The obvious corollary to "oh, I'm straight, so I don't give a shit" is "you must be gay if you're out collecting signatures for this." This was mostly annoying because it was related to the "not my problem" attitude, although I guess it was mildly eye-opening to experience a little taste of discrimation [this was expanded in 2005 from very sketchy notes written in 2004, so the emotions aren't so fresh any more.] (Amusing interchange: at a demonstration in front of the State House, one counter-demonstrator had a sign saying "Gay marriage theatens children" and I yelled at him "People like you threaten my children!" and he yelled "you can't have kids because you're a homo!" and I yelled "no I'm not!" but it felt way more like middle school than a critique of his narrow world-view and all its ideological baggage.) What was particularly funny about everyone imagining that I was gay came at the end of the day when we left downtown Newburyport and went to a supermarket in a strip mall, where there were actually many more people. People went through a narrow area and we were kind of tired by then, so we'd take turns collecting signatures one at a time. However, it didn't work so well when Geeta was collecting them, because she'd say "would you like to support gay marriage?" and their eyes would naturally go to me and Dan, standing by the side trying to look unobtrusive, and they'd immediately assume we were a gay couple that just wanted to get married like anyone else, if only they'd sign Geeta's postcard. It was funny, but they'd get weirded out by this - I bet if Dan and I were girls it would've worked.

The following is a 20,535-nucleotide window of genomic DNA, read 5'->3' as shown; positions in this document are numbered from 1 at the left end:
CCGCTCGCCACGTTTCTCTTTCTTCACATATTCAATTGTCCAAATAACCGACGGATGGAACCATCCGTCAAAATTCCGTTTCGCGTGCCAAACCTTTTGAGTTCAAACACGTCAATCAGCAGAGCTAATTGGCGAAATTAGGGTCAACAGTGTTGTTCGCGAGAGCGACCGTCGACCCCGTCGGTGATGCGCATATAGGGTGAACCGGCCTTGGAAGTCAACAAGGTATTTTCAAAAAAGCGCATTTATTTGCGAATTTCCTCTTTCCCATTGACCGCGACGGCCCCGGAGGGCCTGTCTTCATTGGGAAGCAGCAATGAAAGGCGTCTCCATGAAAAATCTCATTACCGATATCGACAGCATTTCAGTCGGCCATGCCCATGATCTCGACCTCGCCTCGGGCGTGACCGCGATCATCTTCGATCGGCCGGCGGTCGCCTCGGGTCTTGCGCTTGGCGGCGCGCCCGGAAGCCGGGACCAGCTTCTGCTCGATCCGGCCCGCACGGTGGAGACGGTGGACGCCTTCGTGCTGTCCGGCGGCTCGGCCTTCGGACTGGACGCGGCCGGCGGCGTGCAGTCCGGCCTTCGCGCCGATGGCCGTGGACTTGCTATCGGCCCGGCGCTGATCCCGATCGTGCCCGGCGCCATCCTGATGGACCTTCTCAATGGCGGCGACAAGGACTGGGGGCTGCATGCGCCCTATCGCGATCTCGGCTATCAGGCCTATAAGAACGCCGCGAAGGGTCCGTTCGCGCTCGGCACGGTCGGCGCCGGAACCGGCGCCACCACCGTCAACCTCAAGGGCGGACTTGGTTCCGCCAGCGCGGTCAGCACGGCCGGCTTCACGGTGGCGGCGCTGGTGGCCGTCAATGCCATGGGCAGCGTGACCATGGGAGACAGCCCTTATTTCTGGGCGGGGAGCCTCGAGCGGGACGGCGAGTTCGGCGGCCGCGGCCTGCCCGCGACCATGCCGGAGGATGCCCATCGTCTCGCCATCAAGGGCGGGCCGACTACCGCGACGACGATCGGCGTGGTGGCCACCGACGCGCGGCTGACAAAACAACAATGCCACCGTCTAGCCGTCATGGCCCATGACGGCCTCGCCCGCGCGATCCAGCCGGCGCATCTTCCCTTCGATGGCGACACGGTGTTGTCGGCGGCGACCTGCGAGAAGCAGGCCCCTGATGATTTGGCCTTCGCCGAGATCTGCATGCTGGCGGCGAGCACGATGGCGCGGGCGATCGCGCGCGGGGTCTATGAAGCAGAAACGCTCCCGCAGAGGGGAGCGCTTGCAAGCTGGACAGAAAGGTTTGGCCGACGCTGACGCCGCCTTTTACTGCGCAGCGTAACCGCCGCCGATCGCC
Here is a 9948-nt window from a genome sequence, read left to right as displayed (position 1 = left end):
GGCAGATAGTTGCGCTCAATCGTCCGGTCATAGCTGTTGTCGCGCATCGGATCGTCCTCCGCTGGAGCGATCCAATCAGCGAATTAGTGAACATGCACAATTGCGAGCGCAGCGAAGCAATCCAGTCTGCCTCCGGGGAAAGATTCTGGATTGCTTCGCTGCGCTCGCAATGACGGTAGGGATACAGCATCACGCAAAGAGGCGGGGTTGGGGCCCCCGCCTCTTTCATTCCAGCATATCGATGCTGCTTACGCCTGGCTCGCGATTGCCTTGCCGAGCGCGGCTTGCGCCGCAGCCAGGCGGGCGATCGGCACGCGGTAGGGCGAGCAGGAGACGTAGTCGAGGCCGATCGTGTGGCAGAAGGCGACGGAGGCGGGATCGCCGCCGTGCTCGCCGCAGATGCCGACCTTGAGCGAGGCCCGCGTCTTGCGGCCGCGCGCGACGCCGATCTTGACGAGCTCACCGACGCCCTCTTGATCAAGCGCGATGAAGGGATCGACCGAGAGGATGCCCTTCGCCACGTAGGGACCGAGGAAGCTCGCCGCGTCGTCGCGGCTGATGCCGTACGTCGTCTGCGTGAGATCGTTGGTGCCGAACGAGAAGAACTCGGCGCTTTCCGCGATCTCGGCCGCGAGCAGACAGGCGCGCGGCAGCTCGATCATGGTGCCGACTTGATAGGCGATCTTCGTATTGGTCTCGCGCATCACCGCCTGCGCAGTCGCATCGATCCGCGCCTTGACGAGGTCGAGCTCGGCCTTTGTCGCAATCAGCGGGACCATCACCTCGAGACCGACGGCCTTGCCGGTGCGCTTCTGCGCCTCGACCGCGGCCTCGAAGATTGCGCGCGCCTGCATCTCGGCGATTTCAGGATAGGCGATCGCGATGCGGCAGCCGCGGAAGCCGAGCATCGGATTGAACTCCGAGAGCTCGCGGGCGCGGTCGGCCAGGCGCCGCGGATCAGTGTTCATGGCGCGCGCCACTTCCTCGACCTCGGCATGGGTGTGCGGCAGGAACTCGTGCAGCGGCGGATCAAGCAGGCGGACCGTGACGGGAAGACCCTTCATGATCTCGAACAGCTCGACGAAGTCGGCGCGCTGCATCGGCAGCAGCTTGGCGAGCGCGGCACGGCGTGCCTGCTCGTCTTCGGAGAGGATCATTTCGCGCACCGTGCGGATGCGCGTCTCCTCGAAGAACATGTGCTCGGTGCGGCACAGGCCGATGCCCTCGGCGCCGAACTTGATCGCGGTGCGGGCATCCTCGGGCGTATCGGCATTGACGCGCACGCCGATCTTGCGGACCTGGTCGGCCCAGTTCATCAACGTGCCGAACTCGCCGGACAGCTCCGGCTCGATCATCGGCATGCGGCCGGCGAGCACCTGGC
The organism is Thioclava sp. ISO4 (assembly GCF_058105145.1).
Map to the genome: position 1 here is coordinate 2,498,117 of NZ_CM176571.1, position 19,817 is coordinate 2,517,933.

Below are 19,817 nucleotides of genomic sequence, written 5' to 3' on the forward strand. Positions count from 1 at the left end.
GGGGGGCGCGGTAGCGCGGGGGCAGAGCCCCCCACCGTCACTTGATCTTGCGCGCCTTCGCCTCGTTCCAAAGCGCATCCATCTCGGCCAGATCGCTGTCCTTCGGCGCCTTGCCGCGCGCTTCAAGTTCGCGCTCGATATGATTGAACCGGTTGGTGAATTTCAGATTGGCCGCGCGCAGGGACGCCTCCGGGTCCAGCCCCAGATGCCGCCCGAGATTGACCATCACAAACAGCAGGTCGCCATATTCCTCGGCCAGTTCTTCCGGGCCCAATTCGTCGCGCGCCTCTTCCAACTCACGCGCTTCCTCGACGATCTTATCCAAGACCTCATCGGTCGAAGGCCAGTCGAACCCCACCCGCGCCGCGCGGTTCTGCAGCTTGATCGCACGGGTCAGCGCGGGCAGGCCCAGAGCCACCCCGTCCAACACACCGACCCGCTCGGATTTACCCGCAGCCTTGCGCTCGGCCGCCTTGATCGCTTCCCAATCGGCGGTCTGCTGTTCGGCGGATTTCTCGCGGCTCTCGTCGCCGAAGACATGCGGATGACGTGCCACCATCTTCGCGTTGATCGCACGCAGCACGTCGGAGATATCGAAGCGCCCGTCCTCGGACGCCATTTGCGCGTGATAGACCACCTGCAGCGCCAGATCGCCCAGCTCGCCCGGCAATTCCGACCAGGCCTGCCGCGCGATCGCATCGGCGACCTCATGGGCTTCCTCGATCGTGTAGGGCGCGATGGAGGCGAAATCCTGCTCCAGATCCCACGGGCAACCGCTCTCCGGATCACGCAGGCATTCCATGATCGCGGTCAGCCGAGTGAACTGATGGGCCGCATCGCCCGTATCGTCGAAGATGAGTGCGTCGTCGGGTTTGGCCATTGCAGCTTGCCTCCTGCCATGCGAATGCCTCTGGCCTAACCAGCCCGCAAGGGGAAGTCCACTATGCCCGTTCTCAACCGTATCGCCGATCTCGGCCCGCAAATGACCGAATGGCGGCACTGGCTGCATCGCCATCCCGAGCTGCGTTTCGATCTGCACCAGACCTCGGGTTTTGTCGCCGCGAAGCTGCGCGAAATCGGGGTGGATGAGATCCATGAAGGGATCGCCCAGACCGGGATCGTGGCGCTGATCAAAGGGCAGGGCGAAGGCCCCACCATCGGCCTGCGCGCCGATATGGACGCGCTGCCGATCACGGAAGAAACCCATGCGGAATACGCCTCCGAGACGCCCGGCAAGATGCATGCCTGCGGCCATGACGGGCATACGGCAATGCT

I read Nickel and Dimed by Barbara Ehrenreich a few days ago. She's written a lot for Time and Z magazine (and The New Yorker, I thought too, but maybe I just imagined that) in the past. In Nickel and Dimed, she goes "undercover" into the side of America experienced by the poor. Specifically, she tries in three different places to survive on the wages from entry-level jobs while starting with only her car, some clothes and about $1000.